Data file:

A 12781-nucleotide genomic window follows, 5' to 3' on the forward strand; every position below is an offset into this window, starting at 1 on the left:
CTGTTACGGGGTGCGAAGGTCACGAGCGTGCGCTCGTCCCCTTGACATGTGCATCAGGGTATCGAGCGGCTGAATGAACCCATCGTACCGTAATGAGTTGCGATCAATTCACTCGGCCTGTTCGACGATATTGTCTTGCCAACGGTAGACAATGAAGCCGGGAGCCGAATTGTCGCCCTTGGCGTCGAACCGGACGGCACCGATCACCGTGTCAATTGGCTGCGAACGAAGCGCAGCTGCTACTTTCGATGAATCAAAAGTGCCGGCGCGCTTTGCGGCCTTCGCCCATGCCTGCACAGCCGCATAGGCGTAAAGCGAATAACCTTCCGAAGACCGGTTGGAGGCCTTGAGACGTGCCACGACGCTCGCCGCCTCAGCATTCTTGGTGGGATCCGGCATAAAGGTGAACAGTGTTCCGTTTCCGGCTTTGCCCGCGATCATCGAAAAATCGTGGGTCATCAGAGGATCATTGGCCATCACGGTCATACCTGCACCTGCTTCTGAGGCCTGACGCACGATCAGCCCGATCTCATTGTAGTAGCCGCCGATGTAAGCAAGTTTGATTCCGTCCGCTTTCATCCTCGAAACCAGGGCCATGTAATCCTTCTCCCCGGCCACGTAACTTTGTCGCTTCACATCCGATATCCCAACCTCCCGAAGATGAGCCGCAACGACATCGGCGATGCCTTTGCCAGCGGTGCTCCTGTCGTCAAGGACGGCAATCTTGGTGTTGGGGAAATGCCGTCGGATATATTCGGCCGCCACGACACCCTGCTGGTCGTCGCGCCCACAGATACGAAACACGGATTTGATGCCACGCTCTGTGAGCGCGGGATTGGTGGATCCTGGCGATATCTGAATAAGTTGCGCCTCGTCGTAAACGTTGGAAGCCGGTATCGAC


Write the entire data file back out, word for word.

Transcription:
A 12781-nucleotide genomic window follows, 5' to 3' on the forward strand; every position below is an offset into this window, starting at 1 on the left:
CTGTTACGGGGTGCGAAGGTCACGAGCGTGCGCTCGTCCCCTTGACATGTGCATCAGGGTATCGAGCGGCTGAATGAACCCATCGTACCGTAATGAGTTGCGATCAATTCACTCGGCCTGTTCGACGATATTGTCTTGCCAACGGTAGACAATGAAGCCGGGAGCCGAATTGTCGCCCTTGGCGTCGAACCGGACGGCACCGATCACCGTGTCAATTGGCTGCGAACGAAGCGCAGCTGCTACTTTCGATGAATCAAAAGTGCCGGCGCGCTTTGCGGCCTTCGCCCATGCCTGCACAGCCGCATAGGCGTAAAGCGAATAACCTTCCGAAGACCGGTTGGAGGCCTTGAGACGTGCCACGACGCTCGCCGCCTCAGCATTCTTGGTGGGATCCGGCATAAAGGTGAACAGTGTTCCGTTTCCGGCTTTGCCCGCGATCATCGAAAAATCGTGGGTCATCAGAGGATCATTGGCCATCACGGTCATACCTGCACCTGCTTCTGAGGCCTGACGCACGATCAGCCCGATCTCATTGTAGTAGCCGCCGATGTAAGCAAGTTTGATTCCGTCCGCTTTCATCCTCGAAACCAGGGCCATGTAATCCTTCTCCCCGGCCACGTAACTTTGTCGCTTCACATCCGATATCCCAACCTCCCGAAGATGAGCCGCAACGACATCGGCGATGCCTTTGCCAGCGGTGCTCCTGTCGTCAAGGACGGCAATCTTGGTGTTGGGGAAATGCCGTCGGATATATTCGGCCGCCACGACACCCTGCTGGTCGTCGCGCCCACAGATACGAAACACGGATTTGATGCCACGCTCTGTGAGCGCGGGATTGGTGGATCCTGGCGATATCTGAATAAGTTGCGCCTCGTCGTAAACGTTGGAAGCCGGTATCGAC